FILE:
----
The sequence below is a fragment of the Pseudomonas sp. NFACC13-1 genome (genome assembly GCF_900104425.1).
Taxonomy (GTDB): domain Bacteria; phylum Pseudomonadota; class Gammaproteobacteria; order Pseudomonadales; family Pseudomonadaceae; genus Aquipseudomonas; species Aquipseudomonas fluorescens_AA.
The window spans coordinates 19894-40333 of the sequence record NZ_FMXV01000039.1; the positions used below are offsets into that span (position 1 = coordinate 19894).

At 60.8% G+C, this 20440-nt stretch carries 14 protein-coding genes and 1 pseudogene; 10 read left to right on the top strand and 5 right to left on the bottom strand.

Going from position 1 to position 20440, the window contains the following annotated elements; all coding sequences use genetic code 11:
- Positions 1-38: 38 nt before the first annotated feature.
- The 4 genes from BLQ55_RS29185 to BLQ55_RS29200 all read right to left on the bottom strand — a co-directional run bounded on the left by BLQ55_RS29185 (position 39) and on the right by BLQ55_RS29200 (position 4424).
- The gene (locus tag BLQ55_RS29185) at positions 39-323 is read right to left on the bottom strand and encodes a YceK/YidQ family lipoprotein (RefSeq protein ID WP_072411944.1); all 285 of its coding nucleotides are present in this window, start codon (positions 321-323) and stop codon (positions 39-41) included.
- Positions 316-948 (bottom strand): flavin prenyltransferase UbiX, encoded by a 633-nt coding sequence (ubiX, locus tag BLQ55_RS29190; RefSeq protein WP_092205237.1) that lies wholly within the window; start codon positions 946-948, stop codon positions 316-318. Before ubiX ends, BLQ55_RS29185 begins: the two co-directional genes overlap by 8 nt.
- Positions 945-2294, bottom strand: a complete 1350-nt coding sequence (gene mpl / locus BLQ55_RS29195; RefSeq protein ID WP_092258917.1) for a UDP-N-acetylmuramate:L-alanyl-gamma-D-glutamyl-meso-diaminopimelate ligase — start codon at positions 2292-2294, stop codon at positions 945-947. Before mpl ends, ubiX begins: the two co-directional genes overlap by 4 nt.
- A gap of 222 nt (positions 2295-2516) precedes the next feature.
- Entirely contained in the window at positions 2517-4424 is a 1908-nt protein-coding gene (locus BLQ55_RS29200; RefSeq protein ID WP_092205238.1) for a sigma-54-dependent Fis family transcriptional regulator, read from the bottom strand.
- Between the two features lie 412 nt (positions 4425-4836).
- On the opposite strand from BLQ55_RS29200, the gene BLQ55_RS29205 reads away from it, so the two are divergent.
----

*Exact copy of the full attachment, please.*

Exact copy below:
The sequence below is a fragment of the Pseudomonas sp. NFACC13-1 genome (genome assembly GCF_900104425.1).
Taxonomy (GTDB): domain Bacteria; phylum Pseudomonadota; class Gammaproteobacteria; order Pseudomonadales; family Pseudomonadaceae; genus Aquipseudomonas; species Aquipseudomonas fluorescens_AA.
The window spans coordinates 19894-40333 of the sequence record NZ_FMXV01000039.1; the positions used below are offsets into that span (position 1 = coordinate 19894).

At 60.8% G+C, this 20440-nt stretch carries 14 protein-coding genes and 1 pseudogene; 10 read left to right on the top strand and 5 right to left on the bottom strand.

Going from position 1 to position 20440, the window contains the following annotated elements; all coding sequences use genetic code 11:
- Positions 1-38: 38 nt before the first annotated feature.
- The 4 genes from BLQ55_RS29185 to BLQ55_RS29200 all read right to left on the bottom strand — a co-directional run bounded on the left by BLQ55_RS29185 (position 39) and on the right by BLQ55_RS29200 (position 4424).
- The gene (locus tag BLQ55_RS29185) at positions 39-323 is read right to left on the bottom strand and encodes a YceK/YidQ family lipoprotein (RefSeq protein ID WP_072411944.1); all 285 of its coding nucleotides are present in this window, start codon (positions 321-323) and stop codon (positions 39-41) included.
- Positions 316-948 (bottom strand): flavin prenyltransferase UbiX, encoded by a 633-nt coding sequence (ubiX, locus tag BLQ55_RS29190; RefSeq protein WP_092205237.1) that lies wholly within the window; start codon positions 946-948, stop codon positions 316-318. Before ubiX ends, BLQ55_RS29185 begins: the two co-directional genes overlap by 8 nt.
- Positions 945-2294, bottom strand: a complete 1350-nt coding sequence (gene mpl / locus BLQ55_RS29195; RefSeq protein ID WP_092258917.1) for a UDP-N-acetylmuramate:L-alanyl-gamma-D-glutamyl-meso-diaminopimelate ligase — start codon at positions 2292-2294, stop codon at positions 945-947. Before mpl ends, ubiX begins: the two co-directional genes overlap by 4 nt.
- A gap of 222 nt (positions 2295-2516) precedes the next feature.
- Entirely contained in the window at positions 2517-4424 is a 1908-nt protein-coding gene (locus BLQ55_RS29200; RefSeq protein ID WP_092205238.1) for a sigma-54-dependent Fis family transcriptional regulator, read from the bottom strand.
- Between the two features lie 412 nt (positions 4425-4836).
- On the opposite strand from BLQ55_RS29200, the gene BLQ55_RS29205 reads away from it, so the two are divergent.